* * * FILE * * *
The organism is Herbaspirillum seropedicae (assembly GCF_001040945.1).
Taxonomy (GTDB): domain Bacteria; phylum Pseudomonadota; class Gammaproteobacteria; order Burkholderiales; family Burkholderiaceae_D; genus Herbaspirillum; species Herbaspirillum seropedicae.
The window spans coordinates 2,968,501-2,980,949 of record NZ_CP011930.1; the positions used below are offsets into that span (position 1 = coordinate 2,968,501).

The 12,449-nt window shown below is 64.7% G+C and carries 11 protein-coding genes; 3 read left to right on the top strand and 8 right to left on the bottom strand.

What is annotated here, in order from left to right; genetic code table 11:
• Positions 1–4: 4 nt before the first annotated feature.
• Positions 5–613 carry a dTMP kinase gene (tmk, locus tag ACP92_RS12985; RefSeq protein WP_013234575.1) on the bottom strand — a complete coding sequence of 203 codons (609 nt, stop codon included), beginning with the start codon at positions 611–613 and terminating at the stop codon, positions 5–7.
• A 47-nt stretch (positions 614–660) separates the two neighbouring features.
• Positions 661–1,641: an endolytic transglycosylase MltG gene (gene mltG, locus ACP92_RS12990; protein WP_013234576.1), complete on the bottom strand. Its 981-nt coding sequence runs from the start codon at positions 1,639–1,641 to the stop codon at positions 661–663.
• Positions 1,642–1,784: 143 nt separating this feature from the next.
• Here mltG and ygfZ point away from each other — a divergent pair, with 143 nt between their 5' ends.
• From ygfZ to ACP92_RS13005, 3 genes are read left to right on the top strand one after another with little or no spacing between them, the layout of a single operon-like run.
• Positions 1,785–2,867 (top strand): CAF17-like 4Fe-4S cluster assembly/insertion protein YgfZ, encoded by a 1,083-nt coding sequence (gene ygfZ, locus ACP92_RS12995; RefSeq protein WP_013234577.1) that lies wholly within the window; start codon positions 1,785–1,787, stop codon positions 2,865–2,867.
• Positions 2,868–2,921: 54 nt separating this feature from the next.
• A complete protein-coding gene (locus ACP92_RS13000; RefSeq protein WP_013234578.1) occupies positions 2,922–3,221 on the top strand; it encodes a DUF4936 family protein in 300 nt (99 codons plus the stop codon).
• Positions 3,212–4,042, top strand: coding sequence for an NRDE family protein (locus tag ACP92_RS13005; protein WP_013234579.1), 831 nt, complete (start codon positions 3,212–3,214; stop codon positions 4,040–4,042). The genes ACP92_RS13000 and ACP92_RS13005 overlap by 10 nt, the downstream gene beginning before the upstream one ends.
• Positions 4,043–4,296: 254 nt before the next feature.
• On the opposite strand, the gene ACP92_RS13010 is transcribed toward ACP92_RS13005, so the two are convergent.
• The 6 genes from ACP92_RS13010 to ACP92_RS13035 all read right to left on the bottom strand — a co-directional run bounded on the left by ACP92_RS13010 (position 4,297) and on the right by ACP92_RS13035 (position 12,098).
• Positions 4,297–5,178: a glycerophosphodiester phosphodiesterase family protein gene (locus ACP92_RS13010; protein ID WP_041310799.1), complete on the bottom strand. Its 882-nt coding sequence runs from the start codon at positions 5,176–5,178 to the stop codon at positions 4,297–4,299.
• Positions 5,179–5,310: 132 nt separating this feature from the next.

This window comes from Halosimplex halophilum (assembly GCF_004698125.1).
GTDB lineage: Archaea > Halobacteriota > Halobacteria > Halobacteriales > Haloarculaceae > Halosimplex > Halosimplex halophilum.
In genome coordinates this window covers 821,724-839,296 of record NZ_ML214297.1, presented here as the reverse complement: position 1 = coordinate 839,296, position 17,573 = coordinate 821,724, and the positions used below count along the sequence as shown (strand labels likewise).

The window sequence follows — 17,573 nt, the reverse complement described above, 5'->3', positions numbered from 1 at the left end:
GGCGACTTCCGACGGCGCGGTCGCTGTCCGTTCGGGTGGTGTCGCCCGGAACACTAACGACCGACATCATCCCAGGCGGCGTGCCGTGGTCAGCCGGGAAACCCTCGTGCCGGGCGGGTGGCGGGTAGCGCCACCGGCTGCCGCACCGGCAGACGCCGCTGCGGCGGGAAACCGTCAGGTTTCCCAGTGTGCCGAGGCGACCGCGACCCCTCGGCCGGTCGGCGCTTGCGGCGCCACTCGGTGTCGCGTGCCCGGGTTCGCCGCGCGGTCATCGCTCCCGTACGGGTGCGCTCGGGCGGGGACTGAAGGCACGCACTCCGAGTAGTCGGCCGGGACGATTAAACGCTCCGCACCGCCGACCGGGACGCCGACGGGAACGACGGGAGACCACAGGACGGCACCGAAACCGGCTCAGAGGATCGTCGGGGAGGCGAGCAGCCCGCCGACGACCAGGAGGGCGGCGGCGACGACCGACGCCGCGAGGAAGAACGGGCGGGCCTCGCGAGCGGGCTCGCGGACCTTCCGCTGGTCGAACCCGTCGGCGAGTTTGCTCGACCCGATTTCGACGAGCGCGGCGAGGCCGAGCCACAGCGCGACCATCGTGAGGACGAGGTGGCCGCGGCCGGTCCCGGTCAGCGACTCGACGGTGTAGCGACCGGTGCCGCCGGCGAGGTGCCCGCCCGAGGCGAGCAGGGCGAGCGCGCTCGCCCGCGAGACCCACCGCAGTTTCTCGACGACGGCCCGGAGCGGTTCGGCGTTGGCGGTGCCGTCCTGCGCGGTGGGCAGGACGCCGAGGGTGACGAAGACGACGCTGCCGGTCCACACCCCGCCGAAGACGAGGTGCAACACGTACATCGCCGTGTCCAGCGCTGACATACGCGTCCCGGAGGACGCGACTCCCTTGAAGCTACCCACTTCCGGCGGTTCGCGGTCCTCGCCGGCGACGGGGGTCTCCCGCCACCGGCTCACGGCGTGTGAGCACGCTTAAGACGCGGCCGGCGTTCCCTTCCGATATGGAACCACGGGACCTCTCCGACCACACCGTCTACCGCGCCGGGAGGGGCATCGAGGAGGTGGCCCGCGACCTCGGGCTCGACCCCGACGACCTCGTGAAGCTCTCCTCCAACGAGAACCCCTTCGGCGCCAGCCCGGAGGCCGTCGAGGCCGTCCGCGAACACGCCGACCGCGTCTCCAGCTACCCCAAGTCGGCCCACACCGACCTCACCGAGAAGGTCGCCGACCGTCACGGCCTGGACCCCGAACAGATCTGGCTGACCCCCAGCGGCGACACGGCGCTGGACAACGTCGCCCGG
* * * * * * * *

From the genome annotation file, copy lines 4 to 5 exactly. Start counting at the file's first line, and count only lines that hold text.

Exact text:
The 12,449-nt window shown below is 64.7% G+C and carries 11 protein-coding genes; 3 read left to right on the top strand and 8 right to left on the bottom strand.

What is annotated here, in order from left to right; genetic code table 11: